'Real' New Mexico
by Jim Sagel
"New Mexico's Best"
By Richard Mahler
The late Jim Sagel
lived in the Espanola Valley of northern New Mexico from the early
1970s until his untimely death in the late 1990s, working as an
educator, translator and writer. An Anglo transplant from Colorado,
he taught himself to read, write and speak Spanish after marrying
into the family of local weaver Teresa Archuleta. "I
wanted to protect myself from my in-laws," he joked. "After I
learned the language, "I became fascinated with the stories that
my suegros (in-laws) were telling. I started writing them down-and
creating stories of my own."
For more than
20 years Sagel wrote, in both Spanish and English, about the Espanola
Valley. His poems and short stories won numerous awards, including
Cuba's prestigious Premio Casa, the Latin American equivalent
of the Pulitzer. In his opinion, wandering
is the best way to see the "real northern New Mexico." In Sagel's
the first time I crossed the New Mexico state line, I decided
to wander. There is something about the grandfatherly mountains,
the isolated adobe villages and meandering arroyos that immediately
invited me off the map. More than a quarter of a century later
I continued to cruise the back roads of my adopted home, not unlike
that first 'lowrider,' Cristobal Colon (Christopher Columbus),
who discovered much more than he was looking for.
aimless trips down Frost's 'untaken road' have led me to the most
austere and remarkably beautiful landscapes-likewise, they have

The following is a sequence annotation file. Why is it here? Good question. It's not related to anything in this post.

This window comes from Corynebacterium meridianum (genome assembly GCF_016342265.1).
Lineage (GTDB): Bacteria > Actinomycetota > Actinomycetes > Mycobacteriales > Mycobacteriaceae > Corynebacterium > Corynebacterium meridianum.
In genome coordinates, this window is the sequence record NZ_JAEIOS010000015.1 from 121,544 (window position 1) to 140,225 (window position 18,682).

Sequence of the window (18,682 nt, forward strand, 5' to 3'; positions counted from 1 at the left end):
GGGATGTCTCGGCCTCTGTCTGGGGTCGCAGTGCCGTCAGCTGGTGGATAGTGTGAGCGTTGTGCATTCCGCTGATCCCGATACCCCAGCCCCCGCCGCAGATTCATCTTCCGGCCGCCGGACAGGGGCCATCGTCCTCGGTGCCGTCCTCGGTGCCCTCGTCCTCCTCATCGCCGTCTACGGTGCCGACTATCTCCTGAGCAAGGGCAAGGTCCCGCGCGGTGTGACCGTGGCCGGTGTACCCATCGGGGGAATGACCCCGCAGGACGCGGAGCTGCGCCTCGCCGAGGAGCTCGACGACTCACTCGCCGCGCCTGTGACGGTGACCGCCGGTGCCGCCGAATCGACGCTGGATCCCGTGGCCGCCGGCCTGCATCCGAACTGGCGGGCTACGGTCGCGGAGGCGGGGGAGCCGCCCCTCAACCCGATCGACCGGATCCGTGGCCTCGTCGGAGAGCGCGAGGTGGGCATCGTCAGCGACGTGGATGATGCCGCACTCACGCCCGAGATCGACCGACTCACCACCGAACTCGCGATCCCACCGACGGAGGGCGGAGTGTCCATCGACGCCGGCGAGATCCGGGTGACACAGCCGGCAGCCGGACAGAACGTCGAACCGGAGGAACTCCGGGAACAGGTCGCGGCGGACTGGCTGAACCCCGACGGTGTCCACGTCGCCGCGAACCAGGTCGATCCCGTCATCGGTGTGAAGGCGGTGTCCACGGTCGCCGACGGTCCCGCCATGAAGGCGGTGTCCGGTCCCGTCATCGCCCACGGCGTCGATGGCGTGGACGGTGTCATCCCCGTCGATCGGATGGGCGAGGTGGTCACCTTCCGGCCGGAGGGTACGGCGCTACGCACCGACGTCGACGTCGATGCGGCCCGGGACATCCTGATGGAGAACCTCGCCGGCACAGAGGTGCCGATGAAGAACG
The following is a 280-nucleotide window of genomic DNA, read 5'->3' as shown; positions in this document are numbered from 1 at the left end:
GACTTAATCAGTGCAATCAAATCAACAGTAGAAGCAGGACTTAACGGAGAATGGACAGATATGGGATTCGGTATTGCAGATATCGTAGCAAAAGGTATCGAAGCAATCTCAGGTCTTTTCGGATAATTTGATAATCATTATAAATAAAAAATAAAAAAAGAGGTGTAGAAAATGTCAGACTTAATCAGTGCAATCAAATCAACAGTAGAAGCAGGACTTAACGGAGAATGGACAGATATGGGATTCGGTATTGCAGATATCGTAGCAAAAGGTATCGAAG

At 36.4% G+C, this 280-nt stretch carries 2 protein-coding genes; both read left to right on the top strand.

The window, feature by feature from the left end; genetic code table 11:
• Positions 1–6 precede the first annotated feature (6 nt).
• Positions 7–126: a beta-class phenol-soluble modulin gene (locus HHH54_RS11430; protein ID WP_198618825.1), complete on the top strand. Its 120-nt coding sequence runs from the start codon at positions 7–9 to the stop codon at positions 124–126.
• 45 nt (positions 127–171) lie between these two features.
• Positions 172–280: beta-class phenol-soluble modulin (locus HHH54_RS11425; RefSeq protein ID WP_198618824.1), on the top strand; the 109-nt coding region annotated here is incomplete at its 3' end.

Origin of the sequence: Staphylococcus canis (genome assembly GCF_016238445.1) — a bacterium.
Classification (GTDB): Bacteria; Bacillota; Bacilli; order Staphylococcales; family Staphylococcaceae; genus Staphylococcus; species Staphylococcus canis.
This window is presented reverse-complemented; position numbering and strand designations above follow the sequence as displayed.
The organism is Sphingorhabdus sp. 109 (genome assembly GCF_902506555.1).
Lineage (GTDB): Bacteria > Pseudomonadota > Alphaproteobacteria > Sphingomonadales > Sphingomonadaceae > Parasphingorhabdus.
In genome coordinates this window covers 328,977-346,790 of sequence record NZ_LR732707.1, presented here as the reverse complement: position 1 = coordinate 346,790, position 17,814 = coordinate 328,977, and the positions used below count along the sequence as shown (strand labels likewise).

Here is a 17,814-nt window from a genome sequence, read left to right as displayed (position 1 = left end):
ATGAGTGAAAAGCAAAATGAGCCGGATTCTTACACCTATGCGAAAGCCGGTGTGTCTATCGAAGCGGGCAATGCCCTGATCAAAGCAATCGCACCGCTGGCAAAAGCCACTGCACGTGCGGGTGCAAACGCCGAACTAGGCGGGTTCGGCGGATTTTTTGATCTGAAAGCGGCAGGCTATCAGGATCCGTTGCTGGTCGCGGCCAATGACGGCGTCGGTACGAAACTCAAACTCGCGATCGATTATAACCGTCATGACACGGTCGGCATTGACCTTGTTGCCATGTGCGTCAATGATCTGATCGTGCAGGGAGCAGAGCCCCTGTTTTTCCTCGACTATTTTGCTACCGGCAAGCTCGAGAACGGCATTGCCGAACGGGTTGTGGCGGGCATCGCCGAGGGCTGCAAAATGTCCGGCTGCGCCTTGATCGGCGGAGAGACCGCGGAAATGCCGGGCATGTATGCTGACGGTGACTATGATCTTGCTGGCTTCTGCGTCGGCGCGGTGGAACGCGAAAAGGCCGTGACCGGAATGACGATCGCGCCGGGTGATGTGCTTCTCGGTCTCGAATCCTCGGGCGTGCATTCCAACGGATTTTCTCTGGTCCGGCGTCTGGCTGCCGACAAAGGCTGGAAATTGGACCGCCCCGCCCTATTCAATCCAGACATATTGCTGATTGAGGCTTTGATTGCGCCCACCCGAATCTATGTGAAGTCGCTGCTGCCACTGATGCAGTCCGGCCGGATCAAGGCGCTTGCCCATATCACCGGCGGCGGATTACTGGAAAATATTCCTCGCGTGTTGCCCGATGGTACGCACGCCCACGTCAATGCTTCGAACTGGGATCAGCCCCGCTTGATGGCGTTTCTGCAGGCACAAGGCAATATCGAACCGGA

brought me into contact with the most hospitable and civilized
people in the nation, the Nuevo Mexicanos of the small villages and pueblos who truly mean it
when they say, 'Mi casa es tu casa,' even
after so many have taken them literally and taken over their land.
is what inspired the following selection from my manuscript of
'road love poems' to New Mexico, "Unexpected Turn":
"Pass with care,"
the sign cautions, but you need
no reminding as you pass by a butte brooding over stegosauras
hills. You know that the next turn always promises to be unexpected,
a ponderosa laid open by lightning, a herd of cattle sleek as
a Brahman vision, a lake tremulous with trout. This is a land
where the sky intoxicates the eye and history gossips in the willows
lining the river. It's the lost roads that lead to the desert
gardens; you miss your turn and end up finding your way.
turn your eyes to the ridge above the pueblo and gaze at the deer
dancers descending in the frozen dawn. You turn on the wooden
dance floor in your lover's arms, as the musicos play the valses
their grandfathers learned from their grandfathers. You turn a
hoe over in the mud to make the adobes for the home you are already
plastering in your dreams.
turn your head just long enough for the abuelo,
the grotesque and guffawing trickster, to steal your hat, leaving
you to squint at the Matachines dancing
their marked ritual. You turn over in your hands the santo
that has emerged from the root of a cottonwood tree; you trace the water
serpent coiled around a pot burnished black as an unbroken memory.
you have known this land, you will always turn back. Like the
exiled lover who could sense his lover combing her hair from a
thousand miles away, you will always hear the drum pounding in
your pulse, the Llorana weeping
in your inner ear, the sand cranes flapping their wings alongside
the river in your blood. Once you have taken the unexpected turn,
you will never again pass without caring."
For a full listing of Richard Mahler's
books, and to place orders for them, visit Amazon.com.
"The Best" Listings